[FOM] The unreasonable soundness of mathematics

Josef Urban josef.urban at gmail.com
Sun May 1 20:12:07 EDT 2016

On Sat, Apr 30, 2016 at 10:17 PM, Timothy Y. Chow <tchow at alum.mit.edu> wrote:

> It seems to me that much of the skepticism about the existence of abstract
> infinitary objects has its roots in physical intuition.  That is, it is
> tacitly assumed that the acquisition of knowledge about physical objects
> through sense perception is a well-understood phenomenon.  After all, I have
> never heard anyone go on and on about the "unreasonable effectiveness of
> vision in providing knowledge about the physical universe"; it is not
> regarded as puzzling, and in need of further explanation, how human beings
> can possibly acquire knowledge of physical objects---or at least, it is
> regarded as much *less* puzzling than how we could possibly acquire
> knowledge of an abstract object such as an elliptic curve.  But if physics
> is regarded as a gold standard of some kind, then we can argue that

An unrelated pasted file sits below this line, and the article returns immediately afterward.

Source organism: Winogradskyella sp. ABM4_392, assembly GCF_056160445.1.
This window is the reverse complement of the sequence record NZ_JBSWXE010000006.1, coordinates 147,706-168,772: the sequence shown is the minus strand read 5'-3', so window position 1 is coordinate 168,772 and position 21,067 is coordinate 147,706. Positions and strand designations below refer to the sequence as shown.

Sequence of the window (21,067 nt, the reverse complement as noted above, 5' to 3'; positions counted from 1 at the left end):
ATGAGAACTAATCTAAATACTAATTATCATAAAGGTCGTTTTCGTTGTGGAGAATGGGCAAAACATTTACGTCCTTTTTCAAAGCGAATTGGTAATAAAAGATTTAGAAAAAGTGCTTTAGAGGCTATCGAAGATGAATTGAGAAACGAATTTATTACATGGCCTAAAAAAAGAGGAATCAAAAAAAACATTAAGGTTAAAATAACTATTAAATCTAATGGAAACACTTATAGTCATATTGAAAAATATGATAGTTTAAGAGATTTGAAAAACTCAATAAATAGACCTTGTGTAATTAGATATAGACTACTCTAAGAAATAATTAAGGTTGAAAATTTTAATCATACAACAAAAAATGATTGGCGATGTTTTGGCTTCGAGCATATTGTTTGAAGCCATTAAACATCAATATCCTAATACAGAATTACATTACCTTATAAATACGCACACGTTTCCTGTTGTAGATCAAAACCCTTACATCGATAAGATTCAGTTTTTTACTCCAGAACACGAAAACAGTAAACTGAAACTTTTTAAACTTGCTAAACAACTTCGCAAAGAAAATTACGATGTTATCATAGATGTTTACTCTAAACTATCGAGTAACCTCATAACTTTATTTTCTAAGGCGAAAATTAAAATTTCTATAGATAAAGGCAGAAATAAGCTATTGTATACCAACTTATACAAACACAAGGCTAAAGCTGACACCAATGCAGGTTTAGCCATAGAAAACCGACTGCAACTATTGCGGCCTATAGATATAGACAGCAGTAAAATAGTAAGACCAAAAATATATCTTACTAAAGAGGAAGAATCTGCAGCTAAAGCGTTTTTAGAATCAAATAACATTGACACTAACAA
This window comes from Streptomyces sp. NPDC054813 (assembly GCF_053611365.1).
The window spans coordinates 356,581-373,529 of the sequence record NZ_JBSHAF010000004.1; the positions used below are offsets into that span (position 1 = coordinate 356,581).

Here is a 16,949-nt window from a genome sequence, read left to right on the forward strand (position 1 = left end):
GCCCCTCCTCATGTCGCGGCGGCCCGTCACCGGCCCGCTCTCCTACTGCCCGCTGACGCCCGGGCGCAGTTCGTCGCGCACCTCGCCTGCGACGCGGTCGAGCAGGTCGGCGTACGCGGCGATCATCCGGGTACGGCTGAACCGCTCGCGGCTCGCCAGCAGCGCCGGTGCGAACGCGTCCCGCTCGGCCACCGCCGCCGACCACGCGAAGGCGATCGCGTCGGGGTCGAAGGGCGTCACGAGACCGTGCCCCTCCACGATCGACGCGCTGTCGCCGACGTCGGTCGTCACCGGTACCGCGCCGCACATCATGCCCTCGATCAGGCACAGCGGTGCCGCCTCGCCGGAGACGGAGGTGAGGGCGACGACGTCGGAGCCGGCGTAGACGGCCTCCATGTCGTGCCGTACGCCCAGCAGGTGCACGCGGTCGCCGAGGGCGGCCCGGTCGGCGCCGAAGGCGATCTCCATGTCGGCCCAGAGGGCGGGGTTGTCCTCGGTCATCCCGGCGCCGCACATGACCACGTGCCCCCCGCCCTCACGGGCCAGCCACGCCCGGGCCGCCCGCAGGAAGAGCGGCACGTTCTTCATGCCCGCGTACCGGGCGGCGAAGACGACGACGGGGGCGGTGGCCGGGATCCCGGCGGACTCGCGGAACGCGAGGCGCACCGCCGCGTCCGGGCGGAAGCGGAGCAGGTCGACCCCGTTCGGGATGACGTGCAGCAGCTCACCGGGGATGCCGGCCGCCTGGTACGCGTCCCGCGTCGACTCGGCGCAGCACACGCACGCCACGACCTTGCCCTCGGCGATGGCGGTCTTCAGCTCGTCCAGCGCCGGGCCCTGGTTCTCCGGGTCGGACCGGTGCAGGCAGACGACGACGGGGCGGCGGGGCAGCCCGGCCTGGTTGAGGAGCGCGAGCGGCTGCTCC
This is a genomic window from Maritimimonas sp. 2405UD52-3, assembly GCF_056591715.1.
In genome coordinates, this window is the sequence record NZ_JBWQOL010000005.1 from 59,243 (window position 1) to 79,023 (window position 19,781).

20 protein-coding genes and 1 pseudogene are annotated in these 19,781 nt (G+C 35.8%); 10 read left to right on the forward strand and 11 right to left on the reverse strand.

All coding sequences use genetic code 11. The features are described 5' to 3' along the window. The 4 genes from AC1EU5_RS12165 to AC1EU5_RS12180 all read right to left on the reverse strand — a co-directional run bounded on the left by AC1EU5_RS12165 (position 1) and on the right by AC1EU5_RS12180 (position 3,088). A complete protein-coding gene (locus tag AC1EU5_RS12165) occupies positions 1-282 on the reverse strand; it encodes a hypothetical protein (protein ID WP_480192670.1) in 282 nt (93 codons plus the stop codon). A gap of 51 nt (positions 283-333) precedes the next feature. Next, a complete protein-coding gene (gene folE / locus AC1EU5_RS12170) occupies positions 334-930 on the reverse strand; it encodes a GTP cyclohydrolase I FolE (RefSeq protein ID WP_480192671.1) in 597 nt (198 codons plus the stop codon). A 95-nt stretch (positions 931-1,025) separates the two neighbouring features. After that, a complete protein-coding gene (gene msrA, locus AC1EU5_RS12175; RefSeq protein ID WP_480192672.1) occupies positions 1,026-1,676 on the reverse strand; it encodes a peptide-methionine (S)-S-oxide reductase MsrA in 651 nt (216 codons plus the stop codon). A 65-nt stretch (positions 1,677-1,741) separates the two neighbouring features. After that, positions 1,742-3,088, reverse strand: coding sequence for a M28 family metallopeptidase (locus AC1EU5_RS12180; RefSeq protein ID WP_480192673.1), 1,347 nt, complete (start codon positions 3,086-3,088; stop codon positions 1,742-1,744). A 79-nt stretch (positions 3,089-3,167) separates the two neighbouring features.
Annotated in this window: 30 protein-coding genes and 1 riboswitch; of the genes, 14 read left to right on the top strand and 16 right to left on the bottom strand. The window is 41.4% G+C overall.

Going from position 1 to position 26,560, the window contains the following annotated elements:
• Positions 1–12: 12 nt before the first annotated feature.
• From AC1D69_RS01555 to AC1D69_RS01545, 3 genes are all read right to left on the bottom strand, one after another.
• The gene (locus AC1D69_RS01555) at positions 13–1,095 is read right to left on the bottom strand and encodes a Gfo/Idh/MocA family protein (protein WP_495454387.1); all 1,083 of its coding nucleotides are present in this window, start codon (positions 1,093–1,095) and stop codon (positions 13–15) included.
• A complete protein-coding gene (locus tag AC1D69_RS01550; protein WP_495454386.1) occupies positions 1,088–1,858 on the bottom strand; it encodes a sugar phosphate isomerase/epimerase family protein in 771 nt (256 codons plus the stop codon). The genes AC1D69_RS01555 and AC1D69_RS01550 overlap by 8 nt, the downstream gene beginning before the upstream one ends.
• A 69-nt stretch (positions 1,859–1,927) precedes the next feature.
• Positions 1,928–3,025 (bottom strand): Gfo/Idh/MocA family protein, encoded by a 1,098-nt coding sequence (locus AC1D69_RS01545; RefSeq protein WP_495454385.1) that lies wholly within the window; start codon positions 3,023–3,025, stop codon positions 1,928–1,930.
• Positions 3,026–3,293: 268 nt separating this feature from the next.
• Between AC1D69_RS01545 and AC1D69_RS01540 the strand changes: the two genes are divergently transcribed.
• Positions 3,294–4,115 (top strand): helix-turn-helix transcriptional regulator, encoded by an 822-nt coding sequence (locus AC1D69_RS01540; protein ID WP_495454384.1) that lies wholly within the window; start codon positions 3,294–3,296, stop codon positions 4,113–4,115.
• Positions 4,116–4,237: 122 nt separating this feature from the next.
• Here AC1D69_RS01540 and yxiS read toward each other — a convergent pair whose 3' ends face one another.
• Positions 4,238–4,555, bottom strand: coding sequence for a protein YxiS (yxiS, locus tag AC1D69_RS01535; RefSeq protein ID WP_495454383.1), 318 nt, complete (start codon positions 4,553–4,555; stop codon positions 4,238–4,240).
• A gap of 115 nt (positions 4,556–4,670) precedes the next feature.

> knowledge of abstract objects is in fact entirely analogous to knowledge of
> physical entities that are not directly perceptible.  An "electron" in
> quantum field theory is not something that is directly accessible to our
> senses.  Rather, it is an *abstract* theoretical entity that is posited in
> order to explain the results of experiments, and it cannot even be correctly
> conceptualized in commonsense terms such as "particle" or "wave."
> Similarly, elliptic curves are theoretical objects that are posited to
> explain the results of computer searches, and so we should not balk at
> accepting their reality any more than we should balk at accepting the
> reality of electrons.

Petr Vopenka has spent considerable part of his later life trying to
build alternative foundations of math that would be more "intuitive"
in this sense, allowing to model infinitary objects "more naturally".
Physics and Husserls's phenomenology ("extending the horizon", the way
physicists work with infinitesimals, etc.) were an important
motivation. He wrote and lectured quite a lot about it in a very
interesting and pretty deep way, analyzing the history and
"subconsciousness"  of math and physics. Unfortunately, I am so far
not aware of any English translations of that.


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